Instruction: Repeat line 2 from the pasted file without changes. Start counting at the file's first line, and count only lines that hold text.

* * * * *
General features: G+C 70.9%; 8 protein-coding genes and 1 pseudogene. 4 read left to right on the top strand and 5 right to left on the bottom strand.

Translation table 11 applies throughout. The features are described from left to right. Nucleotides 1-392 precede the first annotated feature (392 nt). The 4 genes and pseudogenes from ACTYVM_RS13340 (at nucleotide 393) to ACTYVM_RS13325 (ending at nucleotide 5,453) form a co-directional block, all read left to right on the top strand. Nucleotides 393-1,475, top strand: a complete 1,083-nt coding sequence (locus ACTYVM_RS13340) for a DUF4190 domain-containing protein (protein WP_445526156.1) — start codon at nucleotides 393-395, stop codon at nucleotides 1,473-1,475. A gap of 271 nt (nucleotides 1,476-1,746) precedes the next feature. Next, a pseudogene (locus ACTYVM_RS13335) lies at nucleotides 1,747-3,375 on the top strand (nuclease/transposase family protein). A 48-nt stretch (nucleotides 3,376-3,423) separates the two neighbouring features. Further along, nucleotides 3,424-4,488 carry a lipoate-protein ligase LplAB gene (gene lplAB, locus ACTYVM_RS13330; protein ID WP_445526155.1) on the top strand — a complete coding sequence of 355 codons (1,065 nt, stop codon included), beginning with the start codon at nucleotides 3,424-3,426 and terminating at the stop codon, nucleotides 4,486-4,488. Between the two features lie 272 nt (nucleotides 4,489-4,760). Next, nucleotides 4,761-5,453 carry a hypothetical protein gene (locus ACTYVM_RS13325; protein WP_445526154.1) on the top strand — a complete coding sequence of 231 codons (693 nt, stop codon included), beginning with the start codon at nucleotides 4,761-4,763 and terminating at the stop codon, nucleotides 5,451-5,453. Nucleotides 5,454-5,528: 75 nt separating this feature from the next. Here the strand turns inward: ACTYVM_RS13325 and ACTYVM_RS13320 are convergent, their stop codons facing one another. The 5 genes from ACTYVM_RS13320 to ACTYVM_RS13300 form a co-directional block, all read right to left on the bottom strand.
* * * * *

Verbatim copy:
Translation table 11 applies throughout. The features are described from left to right. Nucleotides 1-392 precede the first annotated feature (392 nt). The 4 genes and pseudogenes from ACTYVM_RS13340 (at nucleotide 393) to ACTYVM_RS13325 (ending at nucleotide 5,453) form a co-directional block, all read left to right on the top strand. Nucleotides 393-1,475, top strand: a complete 1,083-nt coding sequence (locus ACTYVM_RS13340) for a DUF4190 domain-containing protein (protein WP_445526156.1) — start codon at nucleotides 393-395, stop codon at nucleotides 1,473-1,475. A gap of 271 nt (nucleotides 1,476-1,746) precedes the next feature. Next, a pseudogene (locus ACTYVM_RS13335) lies at nucleotides 1,747-3,375 on the top strand (nuclease/transposase family protein). A 48-nt stretch (nucleotides 3,376-3,423) separates the two neighbouring features. Further along, nucleotides 3,424-4,488 carry a lipoate-protein ligase LplAB gene (gene lplAB, locus ACTYVM_RS13330; protein ID WP_445526155.1) on the top strand — a complete coding sequence of 355 codons (1,065 nt, stop codon included), beginning with the start codon at nucleotides 3,424-3,426 and terminating at the stop codon, nucleotides 4,486-4,488. Between the two features lie 272 nt (nucleotides 4,489-4,760). Next, nucleotides 4,761-5,453 carry a hypothetical protein gene (locus ACTYVM_RS13325; protein WP_445526154.1) on the top strand — a complete coding sequence of 231 codons (693 nt, stop codon included), beginning with the start codon at nucleotides 4,761-4,763 and terminating at the stop codon, nucleotides 5,451-5,453. Nucleotides 5,454-5,528: 75 nt separating this feature from the next. Here the strand turns inward: ACTYVM_RS13325 and ACTYVM_RS13320 are convergent, their stop codons facing one another. The 5 genes from ACTYVM_RS13320 to ACTYVM_RS13300 form a co-directional block, all read right to left on the bottom strand.